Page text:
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Postpartum Depression Screening: When to Speak to Your Doctor About PPD

Welcoming a new addition to the family is a life-changing experience, but for some new parents, the weeks and months following birth, called the “postpartum period,” can bring unexpected challenges. Amidst the sleepless nights and the tender moments of bonding, there lies a lesser-discussed reality: the mental and emotional toll that can accompany childbirth. Often dismissed as the “baby blues,” Postpartum Depression (PPD) is a mental health condition that affects as many as 20% of new mothers, but less than half of PPD cases are diagnosed. The low diagnosis rates may be due to the stigma associated with PPD, which can make seeking help difficult. Understanding the process of identifying and screening for PPD and the crucial role it plays in supporting maternal mental health may help shed light on this vital aspect of postpartum care.
If you have concerns about PPD, immediately contact your Genesis OBGYN provider to get the help you need.

What is Postpartum Depression?

PPD is a mental health condition that affects new mothers and, less commonly, new fathers following the birth of a child. Around one in seven women who give birth develop PPD, and contrary to popular belief, PPD can occur anytime within the first year after childbirth. Sometimes, people can confuse PPD for the “baby blues,” but they are not the same thing. It isn’t uncommon to experience physical, emotional and mental changes directly following birth, such as anxiety, tiredness or general sadness. But if these feelings last longer than two weeks or intensify as time passes, that may be a sign of Postpartum Depression. 

PPD is a very serious matter; it can affect your behavior and physical health. If you are having a difficult time regulating your mood or feel extreme sadness, anger or anxiety, immediately seek help.

Signs and Symptoms of Postpartum Depression

In the middle of the late nights, feeding schedules and changing diapers, it’s easy to shrug off feelings of sadness or anxiety as a regular part of being a new parent. However, ignoring PPD can make the problem worse. Sadness is merely one sign of PPD; there are several others, including:

  • Feelings of intense anxiety
  • Loss of interest in activities you previously enjoyed 
  • Mood swings
  • Irritability
  • Overwhelmingly negative thoughts
  • Unusual crying or sadness
  • Loss of appetite or emotional eating

In some extreme cases, some mothers may develop feelings of violence or want to self-harm. It is frightening to have these feelings, and you may be afraid to share them, but they are a symptom of PPD and not an indication that you are a bad parent. Getting help is the most important thing you can do for yourself and your baby. Reach out to your partner, a loved one or a healthcare provider immediately if you have these feelings.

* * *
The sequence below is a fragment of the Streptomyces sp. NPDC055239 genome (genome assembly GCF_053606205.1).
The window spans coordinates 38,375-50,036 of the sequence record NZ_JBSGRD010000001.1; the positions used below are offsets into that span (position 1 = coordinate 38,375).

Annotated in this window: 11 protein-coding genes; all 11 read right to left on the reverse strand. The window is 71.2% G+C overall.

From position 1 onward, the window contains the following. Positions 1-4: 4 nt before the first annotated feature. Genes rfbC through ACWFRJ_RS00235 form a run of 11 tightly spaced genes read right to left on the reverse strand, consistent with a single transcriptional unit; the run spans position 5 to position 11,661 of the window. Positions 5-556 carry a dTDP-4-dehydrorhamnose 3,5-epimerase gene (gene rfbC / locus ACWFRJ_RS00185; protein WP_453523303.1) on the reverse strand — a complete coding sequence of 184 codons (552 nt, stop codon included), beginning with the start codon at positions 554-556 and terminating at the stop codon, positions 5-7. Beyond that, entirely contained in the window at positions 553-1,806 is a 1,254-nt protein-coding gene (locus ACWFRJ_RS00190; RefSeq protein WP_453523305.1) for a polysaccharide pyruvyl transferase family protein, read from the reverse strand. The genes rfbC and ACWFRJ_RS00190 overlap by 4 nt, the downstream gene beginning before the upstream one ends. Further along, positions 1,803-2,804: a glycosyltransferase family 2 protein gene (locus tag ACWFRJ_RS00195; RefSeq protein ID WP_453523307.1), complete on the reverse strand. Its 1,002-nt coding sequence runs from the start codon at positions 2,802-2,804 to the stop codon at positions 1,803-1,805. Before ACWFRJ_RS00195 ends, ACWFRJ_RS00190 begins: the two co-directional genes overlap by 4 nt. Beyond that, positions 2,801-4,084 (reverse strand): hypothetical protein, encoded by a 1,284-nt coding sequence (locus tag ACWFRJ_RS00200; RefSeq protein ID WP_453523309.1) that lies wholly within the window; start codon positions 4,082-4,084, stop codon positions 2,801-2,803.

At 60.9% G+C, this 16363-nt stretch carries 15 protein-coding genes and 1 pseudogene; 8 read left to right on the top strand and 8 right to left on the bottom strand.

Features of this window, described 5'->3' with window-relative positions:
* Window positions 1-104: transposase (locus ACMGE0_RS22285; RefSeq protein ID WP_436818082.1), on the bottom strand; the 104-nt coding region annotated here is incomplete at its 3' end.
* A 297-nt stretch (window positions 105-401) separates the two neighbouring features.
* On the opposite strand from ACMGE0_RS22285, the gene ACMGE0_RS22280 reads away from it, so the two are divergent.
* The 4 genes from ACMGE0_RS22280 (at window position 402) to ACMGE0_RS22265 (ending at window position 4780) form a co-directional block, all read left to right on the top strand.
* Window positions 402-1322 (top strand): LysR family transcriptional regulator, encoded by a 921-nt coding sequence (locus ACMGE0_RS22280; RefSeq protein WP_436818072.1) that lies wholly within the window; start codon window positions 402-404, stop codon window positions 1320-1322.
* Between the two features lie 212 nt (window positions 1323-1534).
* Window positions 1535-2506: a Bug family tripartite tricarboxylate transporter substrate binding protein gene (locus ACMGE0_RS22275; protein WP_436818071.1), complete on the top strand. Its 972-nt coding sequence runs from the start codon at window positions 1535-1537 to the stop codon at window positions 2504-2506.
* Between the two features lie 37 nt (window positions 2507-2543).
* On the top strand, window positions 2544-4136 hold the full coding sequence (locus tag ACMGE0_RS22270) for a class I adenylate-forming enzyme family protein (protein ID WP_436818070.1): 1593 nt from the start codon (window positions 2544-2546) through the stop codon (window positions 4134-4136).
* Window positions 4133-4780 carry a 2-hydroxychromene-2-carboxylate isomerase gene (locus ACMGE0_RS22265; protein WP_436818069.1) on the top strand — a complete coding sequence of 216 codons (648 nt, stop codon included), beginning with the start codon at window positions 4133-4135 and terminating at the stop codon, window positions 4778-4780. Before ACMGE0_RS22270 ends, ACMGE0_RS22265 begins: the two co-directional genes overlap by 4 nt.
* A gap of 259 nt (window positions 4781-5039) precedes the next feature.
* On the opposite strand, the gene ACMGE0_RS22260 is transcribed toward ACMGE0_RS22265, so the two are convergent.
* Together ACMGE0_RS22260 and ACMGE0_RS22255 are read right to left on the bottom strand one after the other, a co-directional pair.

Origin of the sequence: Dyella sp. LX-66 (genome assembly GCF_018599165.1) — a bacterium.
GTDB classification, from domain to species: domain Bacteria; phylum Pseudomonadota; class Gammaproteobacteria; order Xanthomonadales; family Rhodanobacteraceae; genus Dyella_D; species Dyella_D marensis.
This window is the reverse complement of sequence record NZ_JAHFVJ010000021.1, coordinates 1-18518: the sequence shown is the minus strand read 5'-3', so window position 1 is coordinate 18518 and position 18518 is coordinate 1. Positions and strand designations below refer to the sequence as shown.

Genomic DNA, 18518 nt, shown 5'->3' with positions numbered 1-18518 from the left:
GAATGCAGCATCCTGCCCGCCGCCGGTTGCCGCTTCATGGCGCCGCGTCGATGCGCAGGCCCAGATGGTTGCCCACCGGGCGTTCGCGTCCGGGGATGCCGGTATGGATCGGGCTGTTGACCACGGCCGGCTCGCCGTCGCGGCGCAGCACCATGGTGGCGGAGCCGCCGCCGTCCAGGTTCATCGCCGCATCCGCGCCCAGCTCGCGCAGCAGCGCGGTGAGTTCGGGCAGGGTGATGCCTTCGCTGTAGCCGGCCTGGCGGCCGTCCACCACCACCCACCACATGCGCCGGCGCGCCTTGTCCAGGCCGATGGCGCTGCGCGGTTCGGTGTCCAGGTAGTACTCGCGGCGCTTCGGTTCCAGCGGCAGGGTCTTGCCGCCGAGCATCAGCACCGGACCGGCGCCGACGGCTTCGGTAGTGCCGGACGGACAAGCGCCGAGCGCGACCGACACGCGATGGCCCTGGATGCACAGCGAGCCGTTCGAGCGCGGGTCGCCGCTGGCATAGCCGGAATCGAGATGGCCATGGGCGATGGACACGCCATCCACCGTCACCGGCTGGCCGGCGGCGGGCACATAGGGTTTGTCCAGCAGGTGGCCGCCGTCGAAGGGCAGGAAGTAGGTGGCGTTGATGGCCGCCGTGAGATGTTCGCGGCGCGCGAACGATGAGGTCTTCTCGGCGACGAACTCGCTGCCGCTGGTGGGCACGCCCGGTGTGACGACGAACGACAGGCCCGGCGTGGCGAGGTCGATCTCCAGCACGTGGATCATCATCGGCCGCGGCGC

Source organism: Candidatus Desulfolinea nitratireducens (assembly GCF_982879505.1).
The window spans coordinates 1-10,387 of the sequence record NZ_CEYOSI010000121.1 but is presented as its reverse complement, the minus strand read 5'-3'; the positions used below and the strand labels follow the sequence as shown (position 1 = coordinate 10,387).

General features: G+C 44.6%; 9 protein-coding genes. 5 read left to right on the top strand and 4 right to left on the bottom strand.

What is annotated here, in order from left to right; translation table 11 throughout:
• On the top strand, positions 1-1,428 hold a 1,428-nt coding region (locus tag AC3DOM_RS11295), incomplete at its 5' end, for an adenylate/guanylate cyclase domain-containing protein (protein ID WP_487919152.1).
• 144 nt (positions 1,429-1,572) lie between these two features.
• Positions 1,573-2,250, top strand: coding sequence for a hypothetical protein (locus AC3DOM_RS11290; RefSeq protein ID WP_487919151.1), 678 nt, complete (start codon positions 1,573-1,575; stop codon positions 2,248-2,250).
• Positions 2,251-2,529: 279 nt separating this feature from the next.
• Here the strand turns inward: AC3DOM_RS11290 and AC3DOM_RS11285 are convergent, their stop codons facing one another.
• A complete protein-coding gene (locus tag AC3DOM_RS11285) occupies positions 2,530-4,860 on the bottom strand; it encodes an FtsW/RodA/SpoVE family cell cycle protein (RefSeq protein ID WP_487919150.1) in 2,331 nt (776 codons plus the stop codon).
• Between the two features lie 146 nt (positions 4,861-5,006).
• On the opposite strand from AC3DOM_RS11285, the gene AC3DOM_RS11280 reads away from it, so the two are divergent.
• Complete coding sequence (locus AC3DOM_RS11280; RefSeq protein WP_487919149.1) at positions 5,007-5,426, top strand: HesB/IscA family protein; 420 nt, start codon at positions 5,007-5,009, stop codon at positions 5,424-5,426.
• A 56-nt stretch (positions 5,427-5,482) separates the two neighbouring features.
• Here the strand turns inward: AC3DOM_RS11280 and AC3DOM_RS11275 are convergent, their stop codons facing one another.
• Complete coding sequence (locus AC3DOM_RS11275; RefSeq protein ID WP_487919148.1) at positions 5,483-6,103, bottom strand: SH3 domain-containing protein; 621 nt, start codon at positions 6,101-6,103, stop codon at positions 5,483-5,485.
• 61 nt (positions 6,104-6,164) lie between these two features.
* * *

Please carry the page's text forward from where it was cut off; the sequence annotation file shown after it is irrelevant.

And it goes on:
What is the Postpartum Depression Screening Test?

If you think you have PPD, your OBGYN will most likely perform a Postpartum Depression screening, which is a set of questions you answer to help figure out if you have PPD. A diagnosis means you can access treatment early and help prevent long-lasting depression. 

What is Postpartum Depression Screening for?

Postpartum depression screening helps diagnose the condition so it can be treated early. And early treatment can help prevent long-lasting depression. For some, it is a routine part of your postpartum check-in, and you be screened several times over a few months to catch depression symptoms that develop later.

What happens during a Postpartum Depression Screening Test?

During the screening, you will answer a set of questions provided by your doctor, either filling out a questionnaire or providing answers directly to your healthcare provider. Several PPD screening tools are available, but the most common is the Edinburgh Postnatal Depression Scale (EPDS), which includes ten questions about your mood, thoughts and feelings.

Do I need to prepare anything for the screening?

No, you will not need to prepare anything. For your well-being, answer the questions truthfully and tell your healthcare provider if you notice a change in your emotions or mood at home.

When to Talk to Your OBGYN About Postpartum Depression Screening

PPD is a serious mental condition–it does not mean you are a bad parent or that you have done something wrong. Having a child is a significant change, affecting new parents physically, mentally and emotionally. Most people with PPD get better with therapy or medication, and an early diagnosis along with treatment can help immensely in the long run. 

Do not suffer in silence; if you think you have PPD, contact your Genesis OBGYN provider immediately. We’ll recommend and provide compassionate healthcare services to support your physical and emotional well-being. Contact us to request an appointment today.

If you have thoughts about suicide or hurting yourself or your baby, get help right away:

  • Call 911 or go to your local emergency room
  • Contact a crisis hotline, such as the National Suicide and Crisis Lifeline 24/7 at:
    • Call or text 988
    • Chat online with the Lifeline Chat
    • TTY users: Use your preferred relay service or dial 711, then 988

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